When I began to arrange my shop on paper and on the computer screen, I realized that, in a small shop, moving wood is easier than moving machines. So I ignored the idea of setting up the space for workflow—for example, creating adjacent, sequential zones for lumber storage, rough dimensioning, final dimensioning, joinery, and so on. That workflow concept is more appropriate for larger or commercial shops.
I place the band saw first in my order of purchases, because I consider it the heart of the shop. Band saws are very safe tools for ripping, re-sawing, cutting curves and more because all of the force is downward, virtually eliminating any chance of unexpected kickbacks. I wanted a saw that had a strong back, dynamically balanced cast iron wheels for smooth operation and flywheel effect, 12" depth of cut, good dust extraction design, a large table and a solid fence. After shopping around, I settled on the General International Model 90-170 14" saw. It is very smooth, comes with an Excalibur fence, and it is light enough (133kg) to move into your basement without crushing someone.
The second corner of the triangle is in the center of the room and, in our case, is where the workbench is located. Following work progress in sequence, the workbench is typically the second workstation where medium-duty work is done after heavier preparatory or wood-milling steps are finished. The workbench is where work is typically done using hand tools or smaller power tools such as hand drills, routers and joinery tools.
Plan to invest in a set of bench chisels, both standard and low-angle block planes, a No. 4 or 4-1⁄2 smoothing plane, and a No. 6 jack or No. 7 jointer. Between them, these planes will true edges, flatten glue-ups that are wider than your thickness planer, and tame tricky grain that would tear out with a mechanized planer. They also do fine trimming better than any other tools.

Next come two options for the table saw’s trusty sidekick, the jointer, as well as for the thickness planer. Because it’s usual to work between all three tools when dressing lumber, the first option, shown in the illustration, locates the jointer nearest the saw to the right of its extension table with the planer nearby. As with the table saw, it always makes sense to align these tools with the shop’s long axis.


Hand tools offer your best chance of finding a real bargain. Until the early 20th century, nearly all woodworking was done with hand tools, and their designs and uses have changed little. Most of the high-end planes on today’s market, for example, are just reproductions of the original designs. And because the originals were mass-produced, they are fairly easy to find at rummage sales and antiques stores. (For more information, refer to Matthew Teague’s article, “Buying Old Tools,” in FWW #180).
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A kind’a unrelated question. I just finished building the lumber storage rack/sheet goods cart from your “racking my brain..” video. I see you went with the metal wall storage rack in your new shop (which I would love also, just can’t afford) but, I was curious why you didnt put another sheet goods cart. Previously I had the stand up sheet goods storage box like I see your current pictures but, from what little I have used the cart, I like it better than the stand up storage. Its easier to get things in and out and see what all I have. The only draw back is that I can’t store as much on the cart as I could with the box storage.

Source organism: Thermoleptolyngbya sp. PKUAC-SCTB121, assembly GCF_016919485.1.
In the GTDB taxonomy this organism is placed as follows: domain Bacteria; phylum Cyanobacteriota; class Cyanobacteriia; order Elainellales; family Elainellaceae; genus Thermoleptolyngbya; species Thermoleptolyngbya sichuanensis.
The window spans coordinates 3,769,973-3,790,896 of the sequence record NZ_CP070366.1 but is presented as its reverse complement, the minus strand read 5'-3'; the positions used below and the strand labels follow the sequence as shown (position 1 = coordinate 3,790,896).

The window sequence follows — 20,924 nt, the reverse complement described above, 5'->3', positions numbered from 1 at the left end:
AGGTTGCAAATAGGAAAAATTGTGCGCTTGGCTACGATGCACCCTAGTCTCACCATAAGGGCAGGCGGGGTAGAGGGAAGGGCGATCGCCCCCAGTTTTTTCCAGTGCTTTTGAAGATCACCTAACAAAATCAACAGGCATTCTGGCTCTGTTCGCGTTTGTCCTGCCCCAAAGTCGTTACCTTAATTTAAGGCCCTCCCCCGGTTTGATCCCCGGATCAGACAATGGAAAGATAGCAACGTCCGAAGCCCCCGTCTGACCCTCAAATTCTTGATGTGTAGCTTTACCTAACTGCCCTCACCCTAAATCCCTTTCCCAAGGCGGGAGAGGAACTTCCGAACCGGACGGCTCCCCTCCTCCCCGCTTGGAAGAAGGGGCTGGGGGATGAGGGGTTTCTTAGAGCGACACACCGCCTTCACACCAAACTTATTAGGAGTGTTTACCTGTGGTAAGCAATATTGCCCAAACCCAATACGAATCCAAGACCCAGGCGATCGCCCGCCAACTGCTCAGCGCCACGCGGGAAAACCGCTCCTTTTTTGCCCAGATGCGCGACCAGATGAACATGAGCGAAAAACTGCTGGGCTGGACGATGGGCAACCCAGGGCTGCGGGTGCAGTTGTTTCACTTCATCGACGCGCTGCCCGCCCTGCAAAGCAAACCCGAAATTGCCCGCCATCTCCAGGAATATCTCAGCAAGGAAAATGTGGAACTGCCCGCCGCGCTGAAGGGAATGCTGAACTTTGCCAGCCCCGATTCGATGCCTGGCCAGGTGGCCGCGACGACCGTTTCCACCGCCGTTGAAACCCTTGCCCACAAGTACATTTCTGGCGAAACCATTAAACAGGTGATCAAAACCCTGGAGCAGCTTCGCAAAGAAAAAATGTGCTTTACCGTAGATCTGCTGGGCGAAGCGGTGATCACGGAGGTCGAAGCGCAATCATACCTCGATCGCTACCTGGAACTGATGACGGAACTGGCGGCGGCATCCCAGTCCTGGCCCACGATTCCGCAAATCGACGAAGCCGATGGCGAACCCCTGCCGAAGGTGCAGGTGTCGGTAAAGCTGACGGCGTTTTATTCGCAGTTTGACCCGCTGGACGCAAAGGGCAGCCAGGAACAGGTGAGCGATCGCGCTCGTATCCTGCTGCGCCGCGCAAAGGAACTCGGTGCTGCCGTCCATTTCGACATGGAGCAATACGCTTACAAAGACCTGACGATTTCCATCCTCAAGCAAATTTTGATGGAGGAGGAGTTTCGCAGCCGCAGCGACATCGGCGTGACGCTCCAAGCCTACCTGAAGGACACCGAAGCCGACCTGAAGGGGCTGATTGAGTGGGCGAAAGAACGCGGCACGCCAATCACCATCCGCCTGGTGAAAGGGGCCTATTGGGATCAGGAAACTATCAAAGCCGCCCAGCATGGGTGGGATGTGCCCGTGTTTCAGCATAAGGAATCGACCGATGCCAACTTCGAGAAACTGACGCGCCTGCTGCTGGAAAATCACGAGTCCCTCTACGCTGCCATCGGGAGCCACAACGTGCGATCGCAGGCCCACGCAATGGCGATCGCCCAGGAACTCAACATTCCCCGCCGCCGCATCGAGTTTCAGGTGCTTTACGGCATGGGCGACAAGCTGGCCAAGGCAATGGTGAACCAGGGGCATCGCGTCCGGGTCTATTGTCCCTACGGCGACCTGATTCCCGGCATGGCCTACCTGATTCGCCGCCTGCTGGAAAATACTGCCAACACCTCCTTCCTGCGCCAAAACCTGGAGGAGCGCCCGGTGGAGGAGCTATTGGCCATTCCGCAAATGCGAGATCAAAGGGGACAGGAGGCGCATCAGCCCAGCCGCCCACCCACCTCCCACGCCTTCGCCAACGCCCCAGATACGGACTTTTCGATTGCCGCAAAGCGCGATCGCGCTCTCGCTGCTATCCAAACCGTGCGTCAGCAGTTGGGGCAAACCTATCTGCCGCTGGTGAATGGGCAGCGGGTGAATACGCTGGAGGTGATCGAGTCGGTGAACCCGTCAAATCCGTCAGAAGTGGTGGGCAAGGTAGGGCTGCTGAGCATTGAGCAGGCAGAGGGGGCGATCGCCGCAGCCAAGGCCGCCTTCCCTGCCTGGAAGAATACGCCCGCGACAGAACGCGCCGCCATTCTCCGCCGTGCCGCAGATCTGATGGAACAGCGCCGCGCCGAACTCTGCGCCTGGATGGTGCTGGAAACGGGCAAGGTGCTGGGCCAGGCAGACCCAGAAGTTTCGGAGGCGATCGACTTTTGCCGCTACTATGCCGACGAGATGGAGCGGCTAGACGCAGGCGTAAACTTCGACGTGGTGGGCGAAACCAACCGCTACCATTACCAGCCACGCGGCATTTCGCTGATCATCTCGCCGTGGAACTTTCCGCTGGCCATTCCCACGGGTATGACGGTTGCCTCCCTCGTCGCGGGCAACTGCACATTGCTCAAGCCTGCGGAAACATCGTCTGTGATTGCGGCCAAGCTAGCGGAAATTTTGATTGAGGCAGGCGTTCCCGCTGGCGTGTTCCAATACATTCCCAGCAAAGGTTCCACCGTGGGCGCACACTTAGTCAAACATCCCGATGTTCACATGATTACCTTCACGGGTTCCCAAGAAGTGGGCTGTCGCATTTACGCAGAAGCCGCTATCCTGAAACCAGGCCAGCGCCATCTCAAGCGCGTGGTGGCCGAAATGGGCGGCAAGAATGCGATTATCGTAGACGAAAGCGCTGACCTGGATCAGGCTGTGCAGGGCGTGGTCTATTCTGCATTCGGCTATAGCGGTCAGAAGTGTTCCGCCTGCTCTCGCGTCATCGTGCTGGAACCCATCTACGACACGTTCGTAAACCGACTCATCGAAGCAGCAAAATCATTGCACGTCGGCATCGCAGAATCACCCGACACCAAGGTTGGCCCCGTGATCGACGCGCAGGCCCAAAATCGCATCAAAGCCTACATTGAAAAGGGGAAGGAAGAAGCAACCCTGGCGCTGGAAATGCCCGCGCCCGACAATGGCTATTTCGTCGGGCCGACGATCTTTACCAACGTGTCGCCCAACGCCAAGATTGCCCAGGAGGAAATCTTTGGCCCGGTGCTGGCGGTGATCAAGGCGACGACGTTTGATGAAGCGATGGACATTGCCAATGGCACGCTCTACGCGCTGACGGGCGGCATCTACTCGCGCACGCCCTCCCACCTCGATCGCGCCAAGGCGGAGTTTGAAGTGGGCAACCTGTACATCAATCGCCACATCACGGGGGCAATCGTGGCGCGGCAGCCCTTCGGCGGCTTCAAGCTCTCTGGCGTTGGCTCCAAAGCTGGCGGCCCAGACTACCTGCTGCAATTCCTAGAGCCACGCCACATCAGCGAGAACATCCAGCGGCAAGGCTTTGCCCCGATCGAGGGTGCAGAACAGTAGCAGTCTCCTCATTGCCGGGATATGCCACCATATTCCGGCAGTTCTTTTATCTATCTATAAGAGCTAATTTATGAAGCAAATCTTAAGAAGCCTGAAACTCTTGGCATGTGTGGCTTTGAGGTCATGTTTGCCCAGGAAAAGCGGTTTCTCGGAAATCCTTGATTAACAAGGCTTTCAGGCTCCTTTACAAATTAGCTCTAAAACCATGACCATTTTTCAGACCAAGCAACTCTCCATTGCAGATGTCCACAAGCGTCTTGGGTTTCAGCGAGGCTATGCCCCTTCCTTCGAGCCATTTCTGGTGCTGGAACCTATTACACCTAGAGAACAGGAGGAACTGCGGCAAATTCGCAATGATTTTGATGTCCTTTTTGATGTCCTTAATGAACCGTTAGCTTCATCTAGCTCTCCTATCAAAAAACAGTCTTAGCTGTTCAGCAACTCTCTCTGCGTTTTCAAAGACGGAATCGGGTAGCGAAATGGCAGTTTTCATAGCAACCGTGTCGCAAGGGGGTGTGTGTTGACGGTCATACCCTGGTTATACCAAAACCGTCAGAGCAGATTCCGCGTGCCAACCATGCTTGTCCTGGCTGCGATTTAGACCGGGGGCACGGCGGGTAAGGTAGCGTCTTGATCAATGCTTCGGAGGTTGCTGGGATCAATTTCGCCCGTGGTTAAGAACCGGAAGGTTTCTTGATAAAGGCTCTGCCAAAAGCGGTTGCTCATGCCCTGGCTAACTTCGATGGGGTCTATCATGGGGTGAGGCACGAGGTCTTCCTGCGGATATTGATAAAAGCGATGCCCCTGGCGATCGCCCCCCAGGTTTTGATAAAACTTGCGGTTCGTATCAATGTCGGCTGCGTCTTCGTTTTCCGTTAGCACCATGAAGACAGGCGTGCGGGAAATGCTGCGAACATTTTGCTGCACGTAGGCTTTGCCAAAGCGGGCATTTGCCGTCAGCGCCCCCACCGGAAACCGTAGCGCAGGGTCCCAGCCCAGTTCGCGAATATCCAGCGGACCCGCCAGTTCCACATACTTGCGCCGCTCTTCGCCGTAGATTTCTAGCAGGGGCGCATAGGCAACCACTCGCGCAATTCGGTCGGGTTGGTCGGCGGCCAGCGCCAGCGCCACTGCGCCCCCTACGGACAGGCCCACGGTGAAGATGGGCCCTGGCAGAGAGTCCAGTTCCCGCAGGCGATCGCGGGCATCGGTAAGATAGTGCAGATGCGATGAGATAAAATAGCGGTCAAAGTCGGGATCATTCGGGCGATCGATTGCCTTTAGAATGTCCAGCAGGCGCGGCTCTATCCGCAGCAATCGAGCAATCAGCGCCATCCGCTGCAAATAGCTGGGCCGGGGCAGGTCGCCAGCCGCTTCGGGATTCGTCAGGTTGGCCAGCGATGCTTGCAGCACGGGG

Here’s an easier way to stain or seal chairs, lattice or anything with numerous tight recesses. Pour the stain into a clean, empty spray bottle ($3). Spray the stain onto the project and wipe up the excess with a brush or rag. The sprayer will squirt stain into all those tight, hard-to-reach cracks and joints. — Valrie Schuster. Learn more about staining wood.
Basically, I created a linear outfeed area, which includes the miter-saw station with folding wings, tablesaw with folding outfeed table, and my large router table, all in a line along the 20-ft. wall and set at the same height. The miter-saw station converts easily for use with a mortiser—with workpiece support on both sides—and it also accepts a minilathe. I even planned a location for all of the tools, blades, and jigs used with the tablesaw: on the operator side, for easy access.
One of the best deals on portable power tools, including routers and sometimes planers, comes in the form of factory-reconditioned tools. These are primarily tools that have been repaired at the factory after failing quality inspections or being returned by customers. While they cannot be sold as new, they are identical to new tools in quality and appearance and usually feature the same warranty (be sure to check). Typical savings are anywhere from 15% to 30%, though you sometimes can find even bigger bargains. These tools can be found at Amazon.com and other online tool sellers. It is also possible to buy them through retail stores and, in some cases, directly from the manufacturer’s Web site.
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In my shop I use a large number of Jorgenson F-clamps. I use many of the small clamps, the most useful being the 12" version. Large F-clamps are essential for cinching down parts on bending forms. I also like aluminum bar clamps because they are much lighter than steel clamps, and therefore less likely to damage a carcase should you bang into the wood dur­ing a glue-up.


Use the corners — Some machines are perfectly content to live in a corner, including the bandsaw, scrollsaw, disc or combination sander, and lathe (see the illustration). Orienting the lathe’s tailstock end into a corner will leave room for outboard turning. Pulling the bandsaw away from the wall allows the necessary clearance to cut large curved parts, while locating it near a doorway or window permits resawing of long planks.
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